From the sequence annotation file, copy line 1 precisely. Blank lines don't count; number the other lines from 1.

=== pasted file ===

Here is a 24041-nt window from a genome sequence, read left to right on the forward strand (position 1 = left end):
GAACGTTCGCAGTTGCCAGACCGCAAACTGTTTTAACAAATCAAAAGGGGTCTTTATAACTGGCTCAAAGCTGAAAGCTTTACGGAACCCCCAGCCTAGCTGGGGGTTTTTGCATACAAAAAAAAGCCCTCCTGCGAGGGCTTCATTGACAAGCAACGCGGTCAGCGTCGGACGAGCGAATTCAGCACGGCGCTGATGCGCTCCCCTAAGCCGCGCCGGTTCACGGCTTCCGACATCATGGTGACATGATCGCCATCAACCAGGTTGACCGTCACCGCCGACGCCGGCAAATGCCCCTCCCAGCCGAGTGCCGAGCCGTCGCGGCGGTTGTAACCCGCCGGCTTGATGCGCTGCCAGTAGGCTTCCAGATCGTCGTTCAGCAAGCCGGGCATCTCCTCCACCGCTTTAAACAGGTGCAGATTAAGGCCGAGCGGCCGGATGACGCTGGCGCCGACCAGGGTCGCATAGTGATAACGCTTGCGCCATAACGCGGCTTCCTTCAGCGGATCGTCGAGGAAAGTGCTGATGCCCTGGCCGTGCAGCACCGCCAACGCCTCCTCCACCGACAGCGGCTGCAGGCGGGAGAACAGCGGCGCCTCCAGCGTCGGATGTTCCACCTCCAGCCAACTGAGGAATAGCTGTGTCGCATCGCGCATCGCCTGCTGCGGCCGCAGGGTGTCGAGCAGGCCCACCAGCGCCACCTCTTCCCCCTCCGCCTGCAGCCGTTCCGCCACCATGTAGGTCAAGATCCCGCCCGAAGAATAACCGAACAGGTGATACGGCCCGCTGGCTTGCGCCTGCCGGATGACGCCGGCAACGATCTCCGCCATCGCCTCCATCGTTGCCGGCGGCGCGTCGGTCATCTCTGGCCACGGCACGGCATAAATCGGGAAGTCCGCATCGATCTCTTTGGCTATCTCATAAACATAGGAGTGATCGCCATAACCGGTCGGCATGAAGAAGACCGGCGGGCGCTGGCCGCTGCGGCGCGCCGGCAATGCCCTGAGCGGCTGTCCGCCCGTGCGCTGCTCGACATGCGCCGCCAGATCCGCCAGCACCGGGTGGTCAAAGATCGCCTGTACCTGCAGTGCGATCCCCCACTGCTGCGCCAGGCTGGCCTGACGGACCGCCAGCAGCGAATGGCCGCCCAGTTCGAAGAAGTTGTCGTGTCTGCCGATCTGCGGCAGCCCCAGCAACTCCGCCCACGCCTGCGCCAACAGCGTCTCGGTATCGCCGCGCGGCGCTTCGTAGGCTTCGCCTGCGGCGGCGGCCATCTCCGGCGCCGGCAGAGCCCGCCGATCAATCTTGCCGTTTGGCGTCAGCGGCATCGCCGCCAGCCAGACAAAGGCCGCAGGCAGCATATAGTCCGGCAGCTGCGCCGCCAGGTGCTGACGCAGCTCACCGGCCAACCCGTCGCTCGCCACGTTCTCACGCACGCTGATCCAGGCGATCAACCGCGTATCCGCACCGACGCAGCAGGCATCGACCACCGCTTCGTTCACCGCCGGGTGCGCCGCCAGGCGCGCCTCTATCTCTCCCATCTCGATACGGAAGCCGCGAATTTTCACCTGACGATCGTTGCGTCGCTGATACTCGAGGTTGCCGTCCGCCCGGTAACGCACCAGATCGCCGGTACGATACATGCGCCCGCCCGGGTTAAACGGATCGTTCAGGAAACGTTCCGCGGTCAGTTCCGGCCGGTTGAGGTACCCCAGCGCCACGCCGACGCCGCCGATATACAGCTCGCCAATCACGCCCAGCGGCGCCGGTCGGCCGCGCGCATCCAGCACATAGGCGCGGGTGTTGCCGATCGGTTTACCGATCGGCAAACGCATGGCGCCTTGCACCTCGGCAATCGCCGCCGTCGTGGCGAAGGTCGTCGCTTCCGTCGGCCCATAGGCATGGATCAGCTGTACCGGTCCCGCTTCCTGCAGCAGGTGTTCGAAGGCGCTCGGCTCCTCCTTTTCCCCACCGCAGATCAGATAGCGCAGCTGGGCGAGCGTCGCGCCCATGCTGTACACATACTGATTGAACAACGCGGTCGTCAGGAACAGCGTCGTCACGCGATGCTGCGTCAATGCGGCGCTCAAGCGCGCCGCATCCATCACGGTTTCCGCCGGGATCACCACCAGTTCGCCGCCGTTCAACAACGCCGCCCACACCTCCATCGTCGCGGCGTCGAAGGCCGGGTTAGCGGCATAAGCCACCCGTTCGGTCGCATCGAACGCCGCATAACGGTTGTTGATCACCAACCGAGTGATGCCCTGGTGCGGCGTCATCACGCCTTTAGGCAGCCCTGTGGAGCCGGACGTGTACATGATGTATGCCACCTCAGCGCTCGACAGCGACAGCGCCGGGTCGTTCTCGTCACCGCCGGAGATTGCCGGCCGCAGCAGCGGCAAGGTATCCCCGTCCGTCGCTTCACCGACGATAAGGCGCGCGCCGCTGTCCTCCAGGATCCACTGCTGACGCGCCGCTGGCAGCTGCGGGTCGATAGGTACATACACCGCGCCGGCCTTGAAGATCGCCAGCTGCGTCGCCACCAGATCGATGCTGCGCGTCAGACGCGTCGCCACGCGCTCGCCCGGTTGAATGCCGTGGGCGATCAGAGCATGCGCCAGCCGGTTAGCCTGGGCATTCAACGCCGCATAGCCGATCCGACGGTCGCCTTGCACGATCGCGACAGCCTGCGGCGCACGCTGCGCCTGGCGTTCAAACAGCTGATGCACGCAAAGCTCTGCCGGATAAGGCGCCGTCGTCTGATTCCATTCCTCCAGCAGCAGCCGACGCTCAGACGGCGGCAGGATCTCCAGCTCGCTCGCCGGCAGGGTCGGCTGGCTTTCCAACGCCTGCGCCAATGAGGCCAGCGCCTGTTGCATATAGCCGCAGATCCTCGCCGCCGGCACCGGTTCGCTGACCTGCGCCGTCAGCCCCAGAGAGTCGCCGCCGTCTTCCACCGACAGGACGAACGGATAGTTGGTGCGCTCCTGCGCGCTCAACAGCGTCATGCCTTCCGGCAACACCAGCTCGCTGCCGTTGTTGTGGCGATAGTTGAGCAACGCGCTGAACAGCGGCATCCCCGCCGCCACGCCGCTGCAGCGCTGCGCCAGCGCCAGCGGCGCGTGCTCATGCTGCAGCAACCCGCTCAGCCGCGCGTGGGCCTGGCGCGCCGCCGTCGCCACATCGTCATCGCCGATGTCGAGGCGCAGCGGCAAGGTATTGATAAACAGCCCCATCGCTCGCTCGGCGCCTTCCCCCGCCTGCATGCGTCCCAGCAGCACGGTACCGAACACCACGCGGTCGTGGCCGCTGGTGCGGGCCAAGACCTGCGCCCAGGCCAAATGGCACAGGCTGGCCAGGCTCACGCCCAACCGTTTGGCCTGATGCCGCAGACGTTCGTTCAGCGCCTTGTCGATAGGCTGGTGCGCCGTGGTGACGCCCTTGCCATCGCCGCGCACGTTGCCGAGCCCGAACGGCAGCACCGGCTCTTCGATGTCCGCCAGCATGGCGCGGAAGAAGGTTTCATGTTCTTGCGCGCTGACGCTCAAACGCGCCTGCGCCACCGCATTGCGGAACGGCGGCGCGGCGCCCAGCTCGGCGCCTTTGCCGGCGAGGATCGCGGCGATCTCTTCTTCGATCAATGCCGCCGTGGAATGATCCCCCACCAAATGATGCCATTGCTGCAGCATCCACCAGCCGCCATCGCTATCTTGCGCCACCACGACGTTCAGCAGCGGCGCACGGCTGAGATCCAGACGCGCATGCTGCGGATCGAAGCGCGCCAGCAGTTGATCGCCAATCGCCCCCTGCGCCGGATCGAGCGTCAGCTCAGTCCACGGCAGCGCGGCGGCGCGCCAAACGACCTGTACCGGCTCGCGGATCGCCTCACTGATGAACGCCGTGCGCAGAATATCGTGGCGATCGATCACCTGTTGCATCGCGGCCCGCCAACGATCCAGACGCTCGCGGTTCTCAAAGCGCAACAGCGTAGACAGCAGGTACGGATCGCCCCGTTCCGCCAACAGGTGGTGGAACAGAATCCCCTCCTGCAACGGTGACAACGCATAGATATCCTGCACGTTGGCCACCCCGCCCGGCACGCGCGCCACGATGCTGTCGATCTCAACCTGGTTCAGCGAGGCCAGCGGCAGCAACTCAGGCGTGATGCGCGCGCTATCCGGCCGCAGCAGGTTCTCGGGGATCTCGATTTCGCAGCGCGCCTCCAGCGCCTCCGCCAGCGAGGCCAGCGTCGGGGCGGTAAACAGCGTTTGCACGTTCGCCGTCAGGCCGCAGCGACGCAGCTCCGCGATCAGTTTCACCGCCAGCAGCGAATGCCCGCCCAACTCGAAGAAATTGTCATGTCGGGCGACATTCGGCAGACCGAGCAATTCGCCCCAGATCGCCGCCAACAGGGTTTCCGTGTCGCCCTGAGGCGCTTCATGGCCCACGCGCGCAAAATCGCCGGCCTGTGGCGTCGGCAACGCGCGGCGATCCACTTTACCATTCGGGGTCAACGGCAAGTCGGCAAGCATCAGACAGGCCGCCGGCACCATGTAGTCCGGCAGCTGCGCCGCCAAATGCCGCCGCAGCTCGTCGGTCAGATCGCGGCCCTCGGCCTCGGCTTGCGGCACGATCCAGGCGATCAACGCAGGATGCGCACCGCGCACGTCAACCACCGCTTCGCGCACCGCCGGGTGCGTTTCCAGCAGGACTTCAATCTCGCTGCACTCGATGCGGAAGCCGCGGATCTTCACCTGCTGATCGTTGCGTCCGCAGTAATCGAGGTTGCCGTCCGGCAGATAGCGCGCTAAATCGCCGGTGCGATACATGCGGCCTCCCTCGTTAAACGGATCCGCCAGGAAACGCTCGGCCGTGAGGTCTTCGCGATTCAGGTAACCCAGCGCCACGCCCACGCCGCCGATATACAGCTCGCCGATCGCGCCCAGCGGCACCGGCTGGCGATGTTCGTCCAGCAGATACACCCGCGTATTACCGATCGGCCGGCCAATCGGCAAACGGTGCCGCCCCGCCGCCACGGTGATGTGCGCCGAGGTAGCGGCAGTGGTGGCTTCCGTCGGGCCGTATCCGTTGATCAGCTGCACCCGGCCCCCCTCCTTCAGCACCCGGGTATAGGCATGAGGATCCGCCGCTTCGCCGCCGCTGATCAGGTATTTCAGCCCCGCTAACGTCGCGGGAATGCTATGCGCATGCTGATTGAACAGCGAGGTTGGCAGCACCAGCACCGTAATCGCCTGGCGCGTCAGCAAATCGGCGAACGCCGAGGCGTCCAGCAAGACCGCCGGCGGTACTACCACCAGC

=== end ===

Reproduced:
Here is a 24041-nt window from a genome sequence, read left to right on the forward strand (position 1 = left end):